While we’re on the subject, there are many camp kitchens on the market. I have one, that never comes out of the shed but if I were to buy another, I would get one that has a kitchen sink. Operation is simple, a hose connects the drain to a five gallon bucket or, water container. Drain water is then carried away from the camp.

Some of the luxuries include: Propane burners, Tables & chairs. Injection needles, portable shelters, and water coolers. You might want to make a list when you go to the store. there are brushes and tables. dishtowels and plates. Cast iron getting heavy? take a look at aluminum.

Most sporting goods stores, some drugstores, price club, and even supermarket, sell these things. There is, however, something to be said for the big box Sporting goods store. In the area where I live, there are two. Sportsman’s warehouse and Cabela’s each store has a large variety of camp cooking equipment. Each store specializes in some things the other doesn’t. I’ve had more dealings with Sportsman’s Warehouse so I’m partial to them, but I recommend you take your loved one shopping and spend an hour looking at your must have item. They will get the message.

Okay, are you ready? drum roll please . . . I put everyone's name on a piece of paper. put all the papers in a 5-inch Dutch oven. Waited for my 11 year old daughter to come home. she drew a name and the winner is . . . Nichole Giles . . . . Yay! Congrats Nichole. let me know where I can send your New Chuck Wagon Dinner bell. Thanks again everyone, for participating and remember . . . I still have two more left. look for the next contest and come back often. Oh, and , if I don't see you, Merry Christmas.

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The Old Black Pot

by Keith Fisher

I planned to take you shopping for cast iron Christmas presents today. (Best laid plans). Anyway, I'm going to save that for next time. So, if you have Dutch oven and campcooking equipment on your Chrsitmas list this year, and if people ask you what you want, send them to the next blog and I'll show you, and them, what to look for.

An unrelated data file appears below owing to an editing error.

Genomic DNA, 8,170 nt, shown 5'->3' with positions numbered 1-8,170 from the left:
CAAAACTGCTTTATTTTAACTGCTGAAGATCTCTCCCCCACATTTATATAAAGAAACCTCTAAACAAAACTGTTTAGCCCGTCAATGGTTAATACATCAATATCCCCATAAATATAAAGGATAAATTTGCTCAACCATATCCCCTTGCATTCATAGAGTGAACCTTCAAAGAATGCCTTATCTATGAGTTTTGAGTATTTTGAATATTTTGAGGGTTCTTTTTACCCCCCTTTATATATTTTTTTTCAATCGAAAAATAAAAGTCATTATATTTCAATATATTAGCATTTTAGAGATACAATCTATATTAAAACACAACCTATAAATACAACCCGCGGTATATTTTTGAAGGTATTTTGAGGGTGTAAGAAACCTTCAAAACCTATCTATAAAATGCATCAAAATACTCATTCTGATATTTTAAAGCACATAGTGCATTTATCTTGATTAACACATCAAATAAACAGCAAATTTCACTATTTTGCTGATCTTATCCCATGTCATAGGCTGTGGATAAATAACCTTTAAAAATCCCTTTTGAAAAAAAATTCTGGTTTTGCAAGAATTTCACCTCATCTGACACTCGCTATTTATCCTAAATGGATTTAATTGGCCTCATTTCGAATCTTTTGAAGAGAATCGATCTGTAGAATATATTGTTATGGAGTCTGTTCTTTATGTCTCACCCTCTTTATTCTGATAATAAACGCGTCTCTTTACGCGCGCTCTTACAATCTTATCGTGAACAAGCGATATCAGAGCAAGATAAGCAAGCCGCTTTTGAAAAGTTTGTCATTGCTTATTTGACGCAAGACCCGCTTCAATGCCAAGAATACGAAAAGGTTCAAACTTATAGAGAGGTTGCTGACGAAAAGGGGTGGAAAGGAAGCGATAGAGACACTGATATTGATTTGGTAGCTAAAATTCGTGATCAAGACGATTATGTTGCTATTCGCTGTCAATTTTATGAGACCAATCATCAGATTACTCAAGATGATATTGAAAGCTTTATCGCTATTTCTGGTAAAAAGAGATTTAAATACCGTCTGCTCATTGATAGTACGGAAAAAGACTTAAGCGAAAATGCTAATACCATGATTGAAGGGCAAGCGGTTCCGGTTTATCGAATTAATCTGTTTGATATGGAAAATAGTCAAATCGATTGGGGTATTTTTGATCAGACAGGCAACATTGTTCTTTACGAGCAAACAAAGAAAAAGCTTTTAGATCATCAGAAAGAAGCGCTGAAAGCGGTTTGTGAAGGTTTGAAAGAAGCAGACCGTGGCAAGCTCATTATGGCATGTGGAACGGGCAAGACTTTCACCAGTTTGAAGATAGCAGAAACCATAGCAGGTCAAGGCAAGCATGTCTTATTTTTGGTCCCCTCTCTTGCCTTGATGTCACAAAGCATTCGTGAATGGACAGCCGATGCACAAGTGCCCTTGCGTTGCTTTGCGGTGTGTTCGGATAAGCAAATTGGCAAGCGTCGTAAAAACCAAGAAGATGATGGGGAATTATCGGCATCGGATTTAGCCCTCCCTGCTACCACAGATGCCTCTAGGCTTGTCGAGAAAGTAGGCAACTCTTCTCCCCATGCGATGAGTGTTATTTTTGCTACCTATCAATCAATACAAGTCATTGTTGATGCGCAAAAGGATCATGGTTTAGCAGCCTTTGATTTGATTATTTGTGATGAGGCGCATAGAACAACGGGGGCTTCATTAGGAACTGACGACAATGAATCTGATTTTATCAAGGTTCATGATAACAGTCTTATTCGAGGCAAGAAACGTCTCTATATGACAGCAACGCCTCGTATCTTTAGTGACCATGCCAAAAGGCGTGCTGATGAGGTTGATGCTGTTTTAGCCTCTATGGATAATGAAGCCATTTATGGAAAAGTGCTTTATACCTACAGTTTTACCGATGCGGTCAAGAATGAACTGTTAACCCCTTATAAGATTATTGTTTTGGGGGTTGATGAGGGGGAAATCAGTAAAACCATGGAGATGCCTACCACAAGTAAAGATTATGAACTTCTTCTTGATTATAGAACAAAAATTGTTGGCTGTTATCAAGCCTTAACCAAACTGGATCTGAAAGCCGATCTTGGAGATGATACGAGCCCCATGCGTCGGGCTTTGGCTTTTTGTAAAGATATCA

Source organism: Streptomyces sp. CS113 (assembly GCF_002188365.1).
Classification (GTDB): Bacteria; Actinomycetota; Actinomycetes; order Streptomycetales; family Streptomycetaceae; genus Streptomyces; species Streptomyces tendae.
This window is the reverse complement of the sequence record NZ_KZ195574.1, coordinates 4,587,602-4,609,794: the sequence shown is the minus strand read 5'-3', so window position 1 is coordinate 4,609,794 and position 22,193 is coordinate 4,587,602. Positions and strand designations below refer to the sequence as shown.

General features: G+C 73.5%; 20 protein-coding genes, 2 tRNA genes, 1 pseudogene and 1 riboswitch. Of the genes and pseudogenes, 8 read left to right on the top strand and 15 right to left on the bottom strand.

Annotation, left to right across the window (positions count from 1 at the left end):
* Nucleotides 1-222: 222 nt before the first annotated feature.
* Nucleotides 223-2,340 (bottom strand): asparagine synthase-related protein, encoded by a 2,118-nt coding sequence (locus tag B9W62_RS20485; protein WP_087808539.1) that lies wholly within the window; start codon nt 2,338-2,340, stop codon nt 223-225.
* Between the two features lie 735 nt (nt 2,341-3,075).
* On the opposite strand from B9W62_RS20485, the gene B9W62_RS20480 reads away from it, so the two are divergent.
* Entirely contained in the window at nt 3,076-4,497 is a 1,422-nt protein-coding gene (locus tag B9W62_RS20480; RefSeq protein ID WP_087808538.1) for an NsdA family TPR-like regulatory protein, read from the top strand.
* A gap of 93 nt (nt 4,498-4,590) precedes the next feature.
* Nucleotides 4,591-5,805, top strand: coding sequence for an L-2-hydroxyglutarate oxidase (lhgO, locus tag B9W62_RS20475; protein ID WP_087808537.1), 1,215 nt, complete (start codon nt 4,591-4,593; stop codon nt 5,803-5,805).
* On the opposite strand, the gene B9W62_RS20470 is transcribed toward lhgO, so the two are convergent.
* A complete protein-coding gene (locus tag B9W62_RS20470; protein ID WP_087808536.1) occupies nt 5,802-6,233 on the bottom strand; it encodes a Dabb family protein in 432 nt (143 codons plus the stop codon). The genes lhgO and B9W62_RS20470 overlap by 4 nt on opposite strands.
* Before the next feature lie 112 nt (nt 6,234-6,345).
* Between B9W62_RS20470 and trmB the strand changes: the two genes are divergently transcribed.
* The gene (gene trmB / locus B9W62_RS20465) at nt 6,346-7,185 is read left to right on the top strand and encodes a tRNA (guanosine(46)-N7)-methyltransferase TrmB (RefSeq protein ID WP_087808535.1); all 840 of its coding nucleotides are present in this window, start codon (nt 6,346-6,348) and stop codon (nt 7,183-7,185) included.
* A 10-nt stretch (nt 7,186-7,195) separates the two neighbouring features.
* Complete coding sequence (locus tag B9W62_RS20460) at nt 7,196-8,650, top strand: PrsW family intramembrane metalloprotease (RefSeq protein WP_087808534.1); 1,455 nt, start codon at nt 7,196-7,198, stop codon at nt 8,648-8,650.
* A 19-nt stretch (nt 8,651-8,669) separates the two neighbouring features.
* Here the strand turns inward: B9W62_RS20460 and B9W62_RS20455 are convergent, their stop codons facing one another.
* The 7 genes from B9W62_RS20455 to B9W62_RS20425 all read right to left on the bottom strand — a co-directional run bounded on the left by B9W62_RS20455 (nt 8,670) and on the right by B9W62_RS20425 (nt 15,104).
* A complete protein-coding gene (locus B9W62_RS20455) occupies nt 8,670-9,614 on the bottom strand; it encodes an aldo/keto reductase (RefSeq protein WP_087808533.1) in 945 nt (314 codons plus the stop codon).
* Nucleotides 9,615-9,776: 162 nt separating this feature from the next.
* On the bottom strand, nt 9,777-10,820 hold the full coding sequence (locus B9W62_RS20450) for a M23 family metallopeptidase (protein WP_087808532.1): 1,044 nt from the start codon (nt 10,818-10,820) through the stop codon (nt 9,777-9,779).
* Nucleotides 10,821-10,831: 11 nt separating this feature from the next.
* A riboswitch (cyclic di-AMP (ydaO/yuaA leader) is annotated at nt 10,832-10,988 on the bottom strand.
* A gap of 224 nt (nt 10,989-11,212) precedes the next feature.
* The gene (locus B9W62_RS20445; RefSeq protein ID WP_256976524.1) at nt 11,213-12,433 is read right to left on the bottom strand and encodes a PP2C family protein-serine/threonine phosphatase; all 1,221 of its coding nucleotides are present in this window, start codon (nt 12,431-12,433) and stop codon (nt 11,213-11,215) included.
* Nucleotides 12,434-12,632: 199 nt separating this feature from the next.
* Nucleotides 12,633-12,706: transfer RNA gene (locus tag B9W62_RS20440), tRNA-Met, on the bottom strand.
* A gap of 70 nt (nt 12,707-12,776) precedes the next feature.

In the meantime, The contest is going well. I've decided to announce the winner in the next blog. It will give me time to send the prize before Christmas.

I have a couple of treats for you today. One, is a poem alledgedly written by Bruce Kiskaddon (1878-1950). The other, is this great picture taken between 1887 and 1892.

You mind that old oven so greasy and black,
That we hauled in the wagon or put in a pack.

The bisquits she baked wasn't bad by no means,
And she had the world cheated fer cookin' up beans.
If the oven was there you could always git by,
You could bake, you could boil, you could stew, you could fry.

When the fire was built she was throwed in to heat
While they peeled the potaters and cut down the meat.
Then the cook put some fire down into a hole.
Next, he set in the oven and put on some coals.
I allus remember the way the cook did
When he took the old "Goncho" and lifted the lid.

He really was graceful at doin' the trick.
The old greasy sackers they just used a stick
Boy Howdy! We all made a gen'l attack
If the hoss with the dutch oven scattered his pack.
You mind how you lifted your hoss to a lope
And built a long loop in the end of your rope

You bet them old waddies knowed what to expect.
No bisquits no more if that oven got wrecked.
We didn't know much about prayin' or lovin'
But I reckon we worshipped that greasy old oven.
And the old cowboy smiles when his memory drifts back
To the oven that rode in the wagon or pack.

Tips for today:

-Buy an 8-inch Dutch oven and bake a fruitcake. Clean the outside and oil it. Replace the lid and tie a bow on the oven. Your Friends will love the cast iron gift so they won't re-gift your fruit cake. They'll eat it so they can use the Dutch oven.

-Start planning Christmas dinner now. You might have to shovel snow off the patio but it's worth it. Make it simple try this:

Chicken with Onions and peppers

Chicken breasts
1 red bell pepper lrg.
1 green bell pepper
1 large onion
Amounts vary depending on number of chicken breasts.

Heat up a Dutch oven on bottom heat while dicing the vegetables. Then, add chicken and spices to taste. Roast with 9 coals on bottom and 15 on top until chicken is tender. Add BBQ sauce, sweet and sour, or cream of chicken soup for variation.

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A Couple of Things . . .

By Keith Fisher